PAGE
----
We’re very excited to welcome Nick Shepard to our faculty. He will be teaching a week-long intensive course titled Shooting, Editing & Printing with Lightroom. This is a great introduction to the many facets of this flexible and powerful software. Click here to register today!
Read more about Nick’s work, his practice and this class below. Thanks Nick!
1. What have you been up to since graduating with your MFA from SVA?
First off, thanks for these fantastic questions and for featuring me on the PCNW blog.
I’d say the most important things I’ve done since SVA have been moving out to Portland and making images! I’ve really been trying to deepen my current project and show it as much as possible.
I’ve been working with a variety of clients. One photographer I worked with had a collection of about 65,000 images from his days shooting in film and now digitally. Using Lightroom, we took a lot of care to keep the images organized but also to keep exploring his archive.
2. Your series De bekende wereld attempts to tackle a pretty weighty subject: the world as we know it. At which point did you realize this project would span portraits, objects, scenes, and spaces?
It’s hard for me to pinpoint a specific moment when the project took on that broad scope. I love how museum galleries pull together so many different kinds of work to communicate something about the artists’ world. I want my project to work along those lines–each image is a piece of our helter-skelter world, and maybe by pulling pieces together, we can make some sense of it.
In 2009 and early 2010 I had worked on a series of portraits and then a series of landscapes, and I felt I hit a wall in each series, where I had covered all the ground I was going to cover, and any additional image was just a rehash of the other ones. As I began to think through my thesis in the summer of 2010, I felt each type of image raised questions that I could only address with another type of image. And if I could explore a topic more like a museum gallery– through several different types of images–it would bring more depth than a single typology could.
3. How did you choose the themes represented in this body of work?
My multi-image approach presents some challenges, so I try to use visual and thematic cues to tie the pictures together. I try to establish repeated visual elements–like pops of bright color or paths leading into landscapes. I also try to link pictures thematically–for example, several different takes on things that toe the line between natural and artificial (something that’s especially on my mind having roasted hot dogs yesterday!).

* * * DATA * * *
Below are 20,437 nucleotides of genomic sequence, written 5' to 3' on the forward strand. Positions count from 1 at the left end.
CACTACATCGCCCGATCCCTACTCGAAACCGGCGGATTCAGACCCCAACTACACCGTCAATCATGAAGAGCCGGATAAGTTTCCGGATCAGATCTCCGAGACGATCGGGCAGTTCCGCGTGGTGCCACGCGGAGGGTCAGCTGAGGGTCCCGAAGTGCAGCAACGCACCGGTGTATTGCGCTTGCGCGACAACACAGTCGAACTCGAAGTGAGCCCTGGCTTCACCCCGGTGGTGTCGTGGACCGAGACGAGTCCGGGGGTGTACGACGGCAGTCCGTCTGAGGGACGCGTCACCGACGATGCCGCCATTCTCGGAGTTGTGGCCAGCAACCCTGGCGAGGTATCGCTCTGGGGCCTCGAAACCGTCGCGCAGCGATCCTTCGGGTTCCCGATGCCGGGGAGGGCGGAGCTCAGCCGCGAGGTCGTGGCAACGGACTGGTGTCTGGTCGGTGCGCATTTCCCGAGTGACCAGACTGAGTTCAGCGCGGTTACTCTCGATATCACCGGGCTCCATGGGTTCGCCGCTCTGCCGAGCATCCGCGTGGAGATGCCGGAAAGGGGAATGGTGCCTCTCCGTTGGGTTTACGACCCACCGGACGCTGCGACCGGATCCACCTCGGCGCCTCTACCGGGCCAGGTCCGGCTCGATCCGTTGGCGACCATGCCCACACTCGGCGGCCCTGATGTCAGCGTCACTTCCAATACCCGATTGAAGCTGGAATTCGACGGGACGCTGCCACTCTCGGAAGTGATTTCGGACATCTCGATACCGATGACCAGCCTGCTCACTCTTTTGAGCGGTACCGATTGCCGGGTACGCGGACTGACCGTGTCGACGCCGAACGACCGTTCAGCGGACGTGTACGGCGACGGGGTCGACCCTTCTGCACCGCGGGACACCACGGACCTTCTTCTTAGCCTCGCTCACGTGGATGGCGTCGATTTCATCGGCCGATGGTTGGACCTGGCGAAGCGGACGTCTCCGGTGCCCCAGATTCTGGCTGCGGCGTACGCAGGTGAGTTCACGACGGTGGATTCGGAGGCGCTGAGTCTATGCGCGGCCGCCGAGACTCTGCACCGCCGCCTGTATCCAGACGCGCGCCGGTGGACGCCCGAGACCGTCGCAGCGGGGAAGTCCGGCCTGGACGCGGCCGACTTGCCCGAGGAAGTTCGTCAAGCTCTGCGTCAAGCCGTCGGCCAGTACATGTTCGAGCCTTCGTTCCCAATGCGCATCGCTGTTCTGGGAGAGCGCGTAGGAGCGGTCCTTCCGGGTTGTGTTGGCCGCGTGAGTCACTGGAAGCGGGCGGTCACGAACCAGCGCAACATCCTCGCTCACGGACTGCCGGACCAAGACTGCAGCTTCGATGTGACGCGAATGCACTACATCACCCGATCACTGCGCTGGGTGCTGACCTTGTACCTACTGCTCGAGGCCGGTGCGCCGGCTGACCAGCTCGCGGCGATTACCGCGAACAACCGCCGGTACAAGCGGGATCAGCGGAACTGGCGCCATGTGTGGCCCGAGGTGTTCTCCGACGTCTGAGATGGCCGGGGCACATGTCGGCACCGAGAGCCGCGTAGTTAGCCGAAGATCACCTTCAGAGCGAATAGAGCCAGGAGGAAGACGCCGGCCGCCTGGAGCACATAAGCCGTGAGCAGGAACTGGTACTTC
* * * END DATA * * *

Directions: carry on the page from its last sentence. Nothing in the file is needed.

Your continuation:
I need to give a lot of credit to my colleagues at SVA, and to my professor, Sarah Charlesworth. It makes me so sad that Sarah suddenly passed away last week. She was wonderful in helping me make sense of the ideas floating around in my head.
4. How does the work you do in producing your work relate to the class you will be teaching?
I’ll be teaching a class on Adobe Lightroom, which is a pretty essential component in my process.
Shooting is just the beginning–I usually do several different lighting setups, arrangements, etc. Then, I need to select my favorite images. (Since I shoot on film, I’ll use that initial editing process to figure out which images to scan in high resolution.) From there, I use Lightroom to do some basic adjustments before I take the scan into Photoshop for final retouching. After I’m all finished retouching, I use Lightroom to manage my completed files. There’s so much more to be done after the individual image is finished–I can easily play with sequencing or compile images for the web.
The class is going to be a compressed version of this process–we’ll cover shooting, editing, and printing. Along the way, we’ll talk about what Lightroom is, and how to use it. It should be a nice blend of technical and artistic topics.